Our October update is a focus on confidentiality and monitoring. These are areas that we are advising on more frequently and which have been more of a focus since the data protection changes.
Covert Recordings – are they admissible?
With the use of i-phones and other similar devices, you are best placed to assume that your employees will record or at least attempt to record meetings and any formal hearings that you ask them to attend.
In deciding whether to allow the admissibility of an employee’s covert recording of a meeting, the EAT recently held that each matter will be considered on a case-by-case basis taking into account the following;
• Purpose – was it made by a panicked employee, or an individual looking to entrap their employer?
• Information – did the meeting concern confidential or personal information pertaining to someone other than the employee?
• Attitude – is the act of recording meetings listed as misconduct or gross misconduct within the employer’s disciplinary procedure?
In this particular case, the recording was admissible. The EAT decided that the Claimant was clearly flustered and had only intended to ensure she wasn’t misrepresented. They rejected the Respondent’s appeal that had the Respondent been aware of the recording the Claimant would have been fairly dismissed. This was supported by the fact that since the incident the Respondent’s policies had not been updated to indicate that the making of such recordings was an example of gross misconduct.
Whilst updating policies to address recording is practical, a simpler way for you to avoid risk is to record the meeting yourself. If your policy does not allow this then you need to advise the employee that you plan to record the hearing and will provide them with a copy of the recording. Whilst in such cases their consent would be required, it would be unusual for them to object if the notification was included within the letter inviting them to a hearing. Not only does this allow you to take control of any meeting or hearing, it reduces the time spent in litigation arguing over whose version of the minutes is the most accurate.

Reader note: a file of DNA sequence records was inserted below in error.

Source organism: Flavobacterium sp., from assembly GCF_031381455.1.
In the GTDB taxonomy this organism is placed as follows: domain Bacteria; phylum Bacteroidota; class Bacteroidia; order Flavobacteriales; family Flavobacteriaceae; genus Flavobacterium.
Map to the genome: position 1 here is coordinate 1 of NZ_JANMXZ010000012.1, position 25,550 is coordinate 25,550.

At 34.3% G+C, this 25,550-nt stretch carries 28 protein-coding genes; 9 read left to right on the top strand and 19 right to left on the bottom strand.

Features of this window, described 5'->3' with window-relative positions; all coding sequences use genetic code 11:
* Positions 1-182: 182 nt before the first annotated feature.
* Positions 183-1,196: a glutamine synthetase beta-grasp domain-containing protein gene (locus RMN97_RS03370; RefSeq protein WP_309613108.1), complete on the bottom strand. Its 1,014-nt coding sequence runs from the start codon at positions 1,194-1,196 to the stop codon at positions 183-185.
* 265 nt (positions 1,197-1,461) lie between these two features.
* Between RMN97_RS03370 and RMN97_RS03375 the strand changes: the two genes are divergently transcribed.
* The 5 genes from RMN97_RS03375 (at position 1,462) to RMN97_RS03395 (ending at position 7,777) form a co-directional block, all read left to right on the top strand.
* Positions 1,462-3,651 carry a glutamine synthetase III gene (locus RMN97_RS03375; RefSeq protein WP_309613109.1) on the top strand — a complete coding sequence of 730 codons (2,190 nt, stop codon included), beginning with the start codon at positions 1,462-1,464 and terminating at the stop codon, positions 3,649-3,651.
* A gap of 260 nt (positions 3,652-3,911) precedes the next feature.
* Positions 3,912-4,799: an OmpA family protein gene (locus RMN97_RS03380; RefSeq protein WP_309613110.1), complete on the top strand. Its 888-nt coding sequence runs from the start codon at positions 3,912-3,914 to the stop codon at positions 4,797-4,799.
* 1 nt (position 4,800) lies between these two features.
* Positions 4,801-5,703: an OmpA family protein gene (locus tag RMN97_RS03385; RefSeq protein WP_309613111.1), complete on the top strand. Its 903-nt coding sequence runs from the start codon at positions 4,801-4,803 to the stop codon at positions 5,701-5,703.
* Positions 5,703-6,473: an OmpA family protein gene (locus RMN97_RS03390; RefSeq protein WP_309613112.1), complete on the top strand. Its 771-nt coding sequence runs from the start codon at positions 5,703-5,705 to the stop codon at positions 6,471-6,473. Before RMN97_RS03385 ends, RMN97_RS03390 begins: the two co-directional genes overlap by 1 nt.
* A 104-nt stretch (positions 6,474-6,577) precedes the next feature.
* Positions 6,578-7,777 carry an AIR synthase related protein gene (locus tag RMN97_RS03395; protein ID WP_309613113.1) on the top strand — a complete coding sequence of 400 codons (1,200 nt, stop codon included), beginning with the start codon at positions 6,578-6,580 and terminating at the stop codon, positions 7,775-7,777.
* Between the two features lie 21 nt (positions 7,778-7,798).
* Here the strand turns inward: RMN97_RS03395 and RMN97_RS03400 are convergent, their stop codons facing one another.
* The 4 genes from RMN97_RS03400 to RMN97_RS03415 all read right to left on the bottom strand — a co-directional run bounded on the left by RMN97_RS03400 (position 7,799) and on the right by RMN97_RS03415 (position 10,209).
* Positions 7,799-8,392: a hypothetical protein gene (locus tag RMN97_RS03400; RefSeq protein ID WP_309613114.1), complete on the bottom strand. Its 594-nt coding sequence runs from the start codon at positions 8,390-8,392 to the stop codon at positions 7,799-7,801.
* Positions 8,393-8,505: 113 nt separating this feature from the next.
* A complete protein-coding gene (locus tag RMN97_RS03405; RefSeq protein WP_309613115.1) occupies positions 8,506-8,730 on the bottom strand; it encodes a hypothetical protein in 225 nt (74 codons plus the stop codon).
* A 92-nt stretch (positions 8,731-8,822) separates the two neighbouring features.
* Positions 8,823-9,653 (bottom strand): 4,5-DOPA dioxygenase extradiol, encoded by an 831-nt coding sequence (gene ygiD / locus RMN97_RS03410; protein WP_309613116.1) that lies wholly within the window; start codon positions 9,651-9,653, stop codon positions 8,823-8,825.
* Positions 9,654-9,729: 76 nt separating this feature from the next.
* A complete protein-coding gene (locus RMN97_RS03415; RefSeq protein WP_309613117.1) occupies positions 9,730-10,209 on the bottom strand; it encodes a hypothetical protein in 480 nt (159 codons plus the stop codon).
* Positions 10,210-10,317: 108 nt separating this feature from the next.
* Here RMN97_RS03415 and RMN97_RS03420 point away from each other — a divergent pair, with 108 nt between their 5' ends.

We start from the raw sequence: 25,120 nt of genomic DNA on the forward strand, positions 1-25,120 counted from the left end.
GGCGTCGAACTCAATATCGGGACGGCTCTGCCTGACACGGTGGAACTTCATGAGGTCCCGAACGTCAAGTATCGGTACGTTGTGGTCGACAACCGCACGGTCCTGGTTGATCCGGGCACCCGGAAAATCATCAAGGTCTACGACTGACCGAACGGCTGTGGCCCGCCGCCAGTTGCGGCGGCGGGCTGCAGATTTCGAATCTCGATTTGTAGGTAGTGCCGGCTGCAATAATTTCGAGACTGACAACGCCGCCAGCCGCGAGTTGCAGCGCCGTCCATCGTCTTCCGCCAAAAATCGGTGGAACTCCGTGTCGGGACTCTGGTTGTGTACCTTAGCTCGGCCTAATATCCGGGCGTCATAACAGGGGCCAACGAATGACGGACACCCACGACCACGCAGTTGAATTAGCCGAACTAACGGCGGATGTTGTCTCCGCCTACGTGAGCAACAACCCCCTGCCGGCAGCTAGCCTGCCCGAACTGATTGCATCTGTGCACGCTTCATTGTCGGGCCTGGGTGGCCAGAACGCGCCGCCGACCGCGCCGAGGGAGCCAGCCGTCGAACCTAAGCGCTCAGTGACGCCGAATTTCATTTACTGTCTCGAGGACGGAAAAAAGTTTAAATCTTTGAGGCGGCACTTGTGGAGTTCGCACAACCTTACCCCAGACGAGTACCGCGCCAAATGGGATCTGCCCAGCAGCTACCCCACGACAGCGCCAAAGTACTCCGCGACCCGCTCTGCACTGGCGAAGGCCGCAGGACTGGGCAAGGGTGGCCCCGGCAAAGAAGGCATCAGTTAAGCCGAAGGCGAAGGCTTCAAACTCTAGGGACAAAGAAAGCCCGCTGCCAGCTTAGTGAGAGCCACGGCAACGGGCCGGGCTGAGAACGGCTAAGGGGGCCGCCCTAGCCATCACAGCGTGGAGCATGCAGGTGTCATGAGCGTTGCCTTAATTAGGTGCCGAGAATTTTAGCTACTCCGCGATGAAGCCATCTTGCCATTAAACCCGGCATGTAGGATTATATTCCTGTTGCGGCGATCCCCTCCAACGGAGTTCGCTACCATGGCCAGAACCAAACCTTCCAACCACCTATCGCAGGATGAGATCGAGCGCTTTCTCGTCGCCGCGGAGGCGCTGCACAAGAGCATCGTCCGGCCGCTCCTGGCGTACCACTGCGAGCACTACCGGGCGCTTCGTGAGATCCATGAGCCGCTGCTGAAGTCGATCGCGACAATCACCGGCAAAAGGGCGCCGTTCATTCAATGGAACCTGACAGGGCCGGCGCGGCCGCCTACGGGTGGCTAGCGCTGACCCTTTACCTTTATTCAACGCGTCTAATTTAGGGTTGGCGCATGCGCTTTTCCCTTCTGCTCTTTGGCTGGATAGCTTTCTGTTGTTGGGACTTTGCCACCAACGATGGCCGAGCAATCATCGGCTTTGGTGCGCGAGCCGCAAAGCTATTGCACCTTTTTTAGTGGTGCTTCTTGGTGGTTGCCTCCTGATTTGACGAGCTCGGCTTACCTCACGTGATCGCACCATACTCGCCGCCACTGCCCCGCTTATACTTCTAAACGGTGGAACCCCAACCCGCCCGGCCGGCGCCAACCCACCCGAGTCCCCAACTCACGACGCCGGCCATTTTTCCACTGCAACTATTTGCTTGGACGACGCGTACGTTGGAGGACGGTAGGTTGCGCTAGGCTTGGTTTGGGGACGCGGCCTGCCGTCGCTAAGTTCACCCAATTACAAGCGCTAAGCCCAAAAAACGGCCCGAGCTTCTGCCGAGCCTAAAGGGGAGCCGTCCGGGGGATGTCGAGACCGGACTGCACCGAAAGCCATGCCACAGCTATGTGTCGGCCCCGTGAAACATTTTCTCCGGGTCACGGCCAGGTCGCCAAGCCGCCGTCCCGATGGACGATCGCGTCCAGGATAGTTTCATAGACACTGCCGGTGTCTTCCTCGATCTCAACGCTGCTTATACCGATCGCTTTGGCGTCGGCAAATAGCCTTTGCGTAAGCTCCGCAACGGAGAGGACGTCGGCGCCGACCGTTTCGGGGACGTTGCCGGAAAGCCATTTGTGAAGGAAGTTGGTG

Confidential information – how to keep it safe.
When a prominent employee leaves, employers often worry about how that employee might use information to which they became privy during their employment. To avoid any misuse of property or information that should belong to the company, you need to ensure that your contracts are well drafted. The three clauses below are essential in these cases.
• Restrictive Covenants – this is a common and essential way of protecting a business’ interests by preventing ex-employees from poaching current employees; soliciting trade from customers or suppliers; or working with competitors. Restrictive covenants must be drafted carefully to ensure they only restrict that which is absolutely necessary for protecting the legitimate business interests of your company.
• Confidential Information – a confidentiality clause can ensure there is no ambiguity surrounding what you as an employer deem to be confidential and your expectations as to how this should be handled when an employee ceases to work for you.
• Garden leave – sometimes you might want to keep an employee from the office or from using your systems during their notice period and garden leave allows you to achieve this.
CCTV Monitoring – Smile, you’re on camera.
Does your business use CCTV to monitor the workplace? Is the use of this CCTV covered by a policy? Following the issuing of a fine to PWC by the Greek Data Protection Agency it is increasingly clear that employers need to take the processing of employee data, in whatever form, seriously.
The use of CCTV in the workplace can be incredibly beneficial, particularly from a security perspective, however it’s important to ensure your use of CCTV does not fall foul of any of the provisions of the GDPR. Employers should have policies on CCTV monitoring and ensure that they have considered/addressed the following;
• Purpose – why is CCTV monitoring used?
• Retention– how long are recordings stored on the system?
• Relevance – what areas are covered by CCTV? Is it necessary to meet the purpose for this to be the case?
• Security and confidentiality – who has access to the recordings?
• Awareness – are employees aware they are being recorded?
If you’d like support implementing policies related to any of these topics, please contact us.